The Archie Comics drama was originally developed at The CW.
Netflix is charting its own path to Archie Comics.
The streaming giant has handed out a sizable two-season, 20-episode straight-to-series order for an untitled Sabrina drama based on the Archie Comics graphic novel The Chilling Adventures of Sabrina, picking up the intended Riverdale companion series from The CW.
Sabrina was put in development at younger-skewing broadcaster The CW in September. A casting search to play the reimagined teenage witch began almost immediately. Sources note that The CW and producers Warner Bros. Television had a list of actresses they eyed for the role. That is being revisited given the large commitment and move to Netflix.
Sabrina reimagines the origin and adventures of Sabrina the Teenage Witch as a dark coming-of-age tale that traffics in horror, the occult and witchcraft. It's described as in the vein of Rosemary's Baby and The Exorcist and finds Sabrina wrestling to reconcile her dual nature as a half-witch, half-mortal while fighting the evil forces that threaten her, her family and the daylight world humans inhabit.
Riverdale showrunner Roberto Aguirre-Sacasa, who also serves as chief creative officer of Archie Comics, penned the script. Sabrina was originally eyed as a potential companion series for Riverdale to air in the 2018-19 TV broadcast season. Aguirre-Sacasa will direct, and executive produce alongside Riverdale collaborators Greg Berlanti, Sarah Schechter, Archie Comics CEO Jon Goldwater and Lee Toland Krieger. The drama hails from Warner Bros. Television-based Berlanti Productions.
Sources say the Sabrina order is for two, 10-episode seasons that would shoot back to back with the first batch filming from February to June and second from June to October. The writers room opens Monday. A premiere date has not been determined and it's unclear how the 20 episodes will be divided in terms of rollout.
That Netflix would invest so heavily in Sabrina should come as little surprise. The streaming giant has SVOD rights to Riverdale, the noir teen drama about Archie (K.J. Apa), Betty (Lili Reinhart) and Veronica (Camila Mendes), and began streaming all 13 episodes of the first season after their run on The CW. Riverdale — which was originally developed for Fox before moving to The CW — became a summer breakout for Netflix, which in turn helped to boost the sophomore season of the show in the fall. Riverdale's Oct. 11 season two debut grew a whopping 60 percent from its midseason series debut nine months prior, adding to the evidence of the impact SVOD deals have on linear viewership.
"Probably more people watched it on Netflix thinking it was a Netflix show," The CW executive vp marketing and digital Rick Haskins told THR in October. "Our real challenge was taking those viewers and moving them over to The CW."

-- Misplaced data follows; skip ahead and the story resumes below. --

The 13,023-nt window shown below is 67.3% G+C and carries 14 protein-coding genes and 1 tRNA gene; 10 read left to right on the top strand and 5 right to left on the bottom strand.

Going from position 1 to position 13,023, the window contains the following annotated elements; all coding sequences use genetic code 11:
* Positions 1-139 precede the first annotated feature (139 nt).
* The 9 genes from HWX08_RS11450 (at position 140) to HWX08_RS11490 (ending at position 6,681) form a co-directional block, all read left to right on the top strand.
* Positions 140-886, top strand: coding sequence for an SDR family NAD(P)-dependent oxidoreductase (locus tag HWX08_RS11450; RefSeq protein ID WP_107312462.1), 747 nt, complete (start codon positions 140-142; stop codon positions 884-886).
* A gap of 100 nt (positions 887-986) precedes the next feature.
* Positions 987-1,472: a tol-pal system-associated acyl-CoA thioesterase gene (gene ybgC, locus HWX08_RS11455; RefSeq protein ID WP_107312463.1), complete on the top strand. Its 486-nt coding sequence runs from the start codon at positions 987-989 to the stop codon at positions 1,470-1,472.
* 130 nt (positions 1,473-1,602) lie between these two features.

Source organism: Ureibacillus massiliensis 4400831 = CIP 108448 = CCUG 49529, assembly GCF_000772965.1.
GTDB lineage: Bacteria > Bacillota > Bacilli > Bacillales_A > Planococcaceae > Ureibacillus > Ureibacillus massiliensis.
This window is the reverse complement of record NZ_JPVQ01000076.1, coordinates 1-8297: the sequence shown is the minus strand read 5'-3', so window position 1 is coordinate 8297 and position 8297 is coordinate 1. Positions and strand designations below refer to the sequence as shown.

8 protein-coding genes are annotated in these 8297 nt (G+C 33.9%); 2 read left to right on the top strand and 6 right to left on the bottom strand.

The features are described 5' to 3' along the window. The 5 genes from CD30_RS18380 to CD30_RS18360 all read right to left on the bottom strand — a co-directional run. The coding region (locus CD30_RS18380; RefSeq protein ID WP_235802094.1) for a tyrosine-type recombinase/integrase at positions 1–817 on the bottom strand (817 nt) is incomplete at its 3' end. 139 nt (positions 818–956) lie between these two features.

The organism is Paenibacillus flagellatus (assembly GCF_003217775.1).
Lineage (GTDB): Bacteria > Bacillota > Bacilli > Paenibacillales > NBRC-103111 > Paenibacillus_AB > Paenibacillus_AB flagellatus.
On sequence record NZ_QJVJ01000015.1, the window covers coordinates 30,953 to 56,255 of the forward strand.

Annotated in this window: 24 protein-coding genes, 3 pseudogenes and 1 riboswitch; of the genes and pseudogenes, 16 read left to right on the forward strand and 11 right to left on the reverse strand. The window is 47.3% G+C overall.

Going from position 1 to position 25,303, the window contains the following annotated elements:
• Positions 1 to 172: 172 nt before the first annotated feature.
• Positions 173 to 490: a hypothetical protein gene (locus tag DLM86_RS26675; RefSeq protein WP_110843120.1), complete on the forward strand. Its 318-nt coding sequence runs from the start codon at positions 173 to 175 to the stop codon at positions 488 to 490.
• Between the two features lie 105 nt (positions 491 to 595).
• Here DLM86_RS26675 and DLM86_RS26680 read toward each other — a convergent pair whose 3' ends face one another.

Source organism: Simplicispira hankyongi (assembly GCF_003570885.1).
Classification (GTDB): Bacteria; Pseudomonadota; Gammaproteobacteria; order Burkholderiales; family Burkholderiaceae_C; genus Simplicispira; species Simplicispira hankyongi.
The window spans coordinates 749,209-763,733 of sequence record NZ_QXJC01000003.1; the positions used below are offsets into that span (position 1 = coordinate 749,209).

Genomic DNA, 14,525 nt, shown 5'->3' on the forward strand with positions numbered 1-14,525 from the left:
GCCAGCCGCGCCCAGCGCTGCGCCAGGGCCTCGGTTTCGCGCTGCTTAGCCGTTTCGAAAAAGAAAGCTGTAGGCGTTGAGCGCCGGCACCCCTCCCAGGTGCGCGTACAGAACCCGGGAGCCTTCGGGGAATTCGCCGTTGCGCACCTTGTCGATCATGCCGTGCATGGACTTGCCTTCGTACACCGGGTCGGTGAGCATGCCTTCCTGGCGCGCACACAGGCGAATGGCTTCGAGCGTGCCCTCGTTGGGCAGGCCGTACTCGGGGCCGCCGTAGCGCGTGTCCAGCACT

Sabrina is the first offshoot to come from Aguirre-Sacasa's Archie Comics universe. Ahead of Riverdale's debut, the executive said he envisioned a larger world to come out of Archie's vast mythology. "One of the nice things about me being a part of Archie Comics is having access to a library of 4,000 to 5,000 characters," he said. "Sabrina the Teenage Witch, Josie and the Pussycats … those are characters who can very easily support their own show. But we [also] have superheroes. So in success, yes, the goal is to expand that way."
The massive world that could stem from Sabrina and the Archie world also could be appealing to Netflix. While Disney has already pulled Marvel feature films from the streamer, Netflix remains home to a suite of Marvel dramas — The Punisher, Daredevil, Jessica Jones, Iron Fist, Luke Cage and The Defenders — with many industry observers anticipating that those series could move to the studio's forthcoming SVOD stand-alone service.
With the Sabrina order, meanwhile, Berlanti has now made history with the most scripted series currently in the works (11). They are: The CW's Arrow, The Flash, Supergirl, Legends of Tomorrow, Black Lightning and Riverdale; ABC's upcoming magic drama Deception; NBC's Blindspot; Lifetime's straight-to-series thriller You; and DC's forthcoming digital SVOD live-action drama Titans.
Sabrina becomes the latest series to be developed for The CW but move to Netflix. Debby Ryan starrer Insatiable moved to the streamer in June after narrowly missing a series pickup at The CW.